By Sean Williams
It's been a wild year for U.S. stock markets, with investors experiencing the worst start to a new year ever -- an 8% to 10% decline in major U.S. indexes over the first two weeks -- as well as the biggest intra-quarter rally in 83 years. More recently, investors were dealt the "Brexit" blow, with Britain voting 51.9% to 48.1% to leave the European Union. The global stock market declines experienced the day following the Brexit vote wiped out $2.1 trillion in global wealth, and it led to the eighth-biggest point decline in the history of the Dow Jones Industrial Average, 610 points.
Gold and silver put on a show
But it's been an entirely different story for precious metals and the miners that produce these metals. Gold experienced its best single quarter in Q1 in 30 years, and both silver and gold have moved to highs we haven't seen in more than a year.
There are a number of factors at work to explain why gold and silver are soaring.
To start with, gold (and silver, since it tends to follow gold's movements) are safe-haven investments. When there is domestic or global growth uncertainty, or market instability, investors tend to flock to precious metals, which are viewed as a long-term store of value.
Demand for both metals has also been on the rise. We often think about emotions driving spot metal prices, but supply and demand do play a role as well. According to a World Gold Council report released in May, gold demand surged 21% during the first quarter, which is its fastest pace on record. Demand for gold has come from central banks, businesses, and investors. Similarly, the Silver Institute projected earlier this year that silver demand for ethylene oxide and photovoltaics (i.e., solar panels) was expected to rise substantially.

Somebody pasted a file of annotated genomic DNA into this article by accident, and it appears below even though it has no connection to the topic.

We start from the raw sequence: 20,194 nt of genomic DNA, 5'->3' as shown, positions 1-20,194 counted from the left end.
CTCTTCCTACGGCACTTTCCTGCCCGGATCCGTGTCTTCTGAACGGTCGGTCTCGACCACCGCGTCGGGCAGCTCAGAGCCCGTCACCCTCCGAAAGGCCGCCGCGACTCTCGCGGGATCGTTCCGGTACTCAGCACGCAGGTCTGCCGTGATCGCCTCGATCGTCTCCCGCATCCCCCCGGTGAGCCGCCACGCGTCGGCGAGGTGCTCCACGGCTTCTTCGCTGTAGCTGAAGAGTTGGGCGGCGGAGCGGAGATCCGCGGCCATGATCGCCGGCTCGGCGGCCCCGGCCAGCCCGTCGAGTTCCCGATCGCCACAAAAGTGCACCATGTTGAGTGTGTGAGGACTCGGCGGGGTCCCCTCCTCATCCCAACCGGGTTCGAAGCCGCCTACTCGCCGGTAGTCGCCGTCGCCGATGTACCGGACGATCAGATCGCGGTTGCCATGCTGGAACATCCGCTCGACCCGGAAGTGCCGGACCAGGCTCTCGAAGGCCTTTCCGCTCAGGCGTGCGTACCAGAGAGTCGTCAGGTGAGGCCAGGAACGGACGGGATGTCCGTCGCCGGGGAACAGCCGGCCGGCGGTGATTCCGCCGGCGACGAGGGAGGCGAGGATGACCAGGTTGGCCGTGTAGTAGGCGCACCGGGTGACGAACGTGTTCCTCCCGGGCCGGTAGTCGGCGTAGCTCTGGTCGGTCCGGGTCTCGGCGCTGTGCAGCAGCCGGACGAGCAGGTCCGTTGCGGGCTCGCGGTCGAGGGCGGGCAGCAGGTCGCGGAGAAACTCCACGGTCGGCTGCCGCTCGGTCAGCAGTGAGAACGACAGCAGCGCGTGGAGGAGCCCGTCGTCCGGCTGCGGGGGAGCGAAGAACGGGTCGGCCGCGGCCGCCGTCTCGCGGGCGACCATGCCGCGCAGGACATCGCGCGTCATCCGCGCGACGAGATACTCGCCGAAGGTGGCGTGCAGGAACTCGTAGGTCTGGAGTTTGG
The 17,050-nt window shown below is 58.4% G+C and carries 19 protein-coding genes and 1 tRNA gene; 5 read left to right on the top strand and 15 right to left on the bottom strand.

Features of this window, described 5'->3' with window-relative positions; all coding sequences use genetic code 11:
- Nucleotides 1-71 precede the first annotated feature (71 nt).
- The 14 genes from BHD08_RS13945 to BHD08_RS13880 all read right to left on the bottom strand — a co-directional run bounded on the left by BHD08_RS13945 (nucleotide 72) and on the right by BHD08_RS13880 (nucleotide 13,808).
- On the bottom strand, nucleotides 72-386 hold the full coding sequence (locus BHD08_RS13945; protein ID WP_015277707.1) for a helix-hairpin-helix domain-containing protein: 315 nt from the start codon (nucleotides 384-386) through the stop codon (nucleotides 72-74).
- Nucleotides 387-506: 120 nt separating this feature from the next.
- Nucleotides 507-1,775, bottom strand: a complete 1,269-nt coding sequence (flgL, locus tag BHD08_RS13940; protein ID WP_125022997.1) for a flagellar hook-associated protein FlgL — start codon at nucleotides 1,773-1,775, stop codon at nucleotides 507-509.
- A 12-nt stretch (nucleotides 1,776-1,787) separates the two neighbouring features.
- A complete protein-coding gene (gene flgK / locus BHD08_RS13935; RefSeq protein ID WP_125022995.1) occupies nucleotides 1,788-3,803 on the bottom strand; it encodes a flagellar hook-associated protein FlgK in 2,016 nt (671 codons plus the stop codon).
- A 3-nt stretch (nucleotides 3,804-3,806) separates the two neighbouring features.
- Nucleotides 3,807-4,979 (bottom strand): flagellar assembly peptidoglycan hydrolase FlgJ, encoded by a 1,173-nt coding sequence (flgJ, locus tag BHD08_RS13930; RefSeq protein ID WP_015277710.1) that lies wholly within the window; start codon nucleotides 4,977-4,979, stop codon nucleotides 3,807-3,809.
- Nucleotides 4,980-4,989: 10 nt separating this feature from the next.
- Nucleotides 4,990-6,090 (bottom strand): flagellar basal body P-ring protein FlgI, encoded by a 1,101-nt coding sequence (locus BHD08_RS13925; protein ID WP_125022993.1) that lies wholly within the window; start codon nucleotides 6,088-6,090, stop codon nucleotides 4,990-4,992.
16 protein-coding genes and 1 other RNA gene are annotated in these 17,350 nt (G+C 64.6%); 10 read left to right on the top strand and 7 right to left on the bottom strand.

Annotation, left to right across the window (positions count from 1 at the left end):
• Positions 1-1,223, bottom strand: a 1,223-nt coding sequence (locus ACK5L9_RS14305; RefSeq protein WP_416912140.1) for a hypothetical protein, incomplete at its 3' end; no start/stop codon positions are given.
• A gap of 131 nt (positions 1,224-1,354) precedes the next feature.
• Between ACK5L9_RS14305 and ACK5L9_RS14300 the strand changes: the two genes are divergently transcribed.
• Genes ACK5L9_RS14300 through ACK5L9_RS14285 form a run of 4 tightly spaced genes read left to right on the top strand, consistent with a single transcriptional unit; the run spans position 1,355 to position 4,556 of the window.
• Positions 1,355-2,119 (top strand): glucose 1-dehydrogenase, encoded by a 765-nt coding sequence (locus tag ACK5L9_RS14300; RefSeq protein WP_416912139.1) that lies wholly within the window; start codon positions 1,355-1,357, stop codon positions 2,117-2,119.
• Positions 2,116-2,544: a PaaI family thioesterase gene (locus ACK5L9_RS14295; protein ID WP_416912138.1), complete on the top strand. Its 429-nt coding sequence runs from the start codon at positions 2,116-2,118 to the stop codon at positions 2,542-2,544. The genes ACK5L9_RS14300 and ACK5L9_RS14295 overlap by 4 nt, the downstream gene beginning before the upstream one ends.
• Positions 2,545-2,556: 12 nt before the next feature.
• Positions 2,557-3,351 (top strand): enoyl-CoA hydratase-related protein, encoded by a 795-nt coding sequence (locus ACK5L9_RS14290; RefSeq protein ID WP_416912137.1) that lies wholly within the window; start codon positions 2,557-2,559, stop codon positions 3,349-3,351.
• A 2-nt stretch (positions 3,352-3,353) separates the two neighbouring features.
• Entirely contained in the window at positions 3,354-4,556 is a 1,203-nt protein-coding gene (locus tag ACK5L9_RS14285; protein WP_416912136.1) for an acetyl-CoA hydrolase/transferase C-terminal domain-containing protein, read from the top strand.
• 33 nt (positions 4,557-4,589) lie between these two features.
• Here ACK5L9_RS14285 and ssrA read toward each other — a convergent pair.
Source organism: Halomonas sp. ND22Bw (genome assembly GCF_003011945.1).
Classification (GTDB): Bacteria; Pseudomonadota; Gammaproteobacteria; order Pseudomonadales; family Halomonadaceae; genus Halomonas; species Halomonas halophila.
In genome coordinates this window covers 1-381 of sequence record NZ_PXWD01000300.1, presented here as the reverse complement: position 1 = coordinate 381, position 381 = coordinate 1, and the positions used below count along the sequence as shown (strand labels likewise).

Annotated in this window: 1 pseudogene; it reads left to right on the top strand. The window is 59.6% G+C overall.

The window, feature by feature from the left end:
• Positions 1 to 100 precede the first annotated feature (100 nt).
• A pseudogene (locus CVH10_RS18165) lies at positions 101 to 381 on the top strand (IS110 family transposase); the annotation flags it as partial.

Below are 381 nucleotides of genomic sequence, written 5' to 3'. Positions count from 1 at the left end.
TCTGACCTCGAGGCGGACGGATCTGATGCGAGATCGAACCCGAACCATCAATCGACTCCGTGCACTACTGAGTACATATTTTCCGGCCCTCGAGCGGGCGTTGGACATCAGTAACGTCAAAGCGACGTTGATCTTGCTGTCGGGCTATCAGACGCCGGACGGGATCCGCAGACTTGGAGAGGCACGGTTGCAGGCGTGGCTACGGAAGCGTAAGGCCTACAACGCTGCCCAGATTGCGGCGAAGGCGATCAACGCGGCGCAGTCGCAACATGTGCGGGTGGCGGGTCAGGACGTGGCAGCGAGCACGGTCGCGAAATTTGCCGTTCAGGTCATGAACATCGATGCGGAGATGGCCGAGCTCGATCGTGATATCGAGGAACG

11.7 trillion reasons gold and silver could head much higher
Yet there's an even bigger reason spot gold and silver are soaring and very well could continue to climb. Actually, it's more like 11.7 trillion reasons.
Based on the latest Fitch Ratings report released on Wednesday, $11.7 trillion worth of global debt is now trading in negative-yield territory, including $7.9 trillion from Japan alone. This is a 12.5% increase from just four weeks prior, per the data. Furthermore, Fitch Ratings' report also signals that bond buyers are willing to hold negative-yielding debt for even longer periods of time. Negative-yield debt with maturities of seven or more years totaled $2.6 trillion in Wednesday's released report, which is almost double the amount from April.
What these negative yields imply is that investors are so worried about the global markets that they'd rather take guaranteed nominal losses by holding negative-rate debt than consider investing it in the stock market.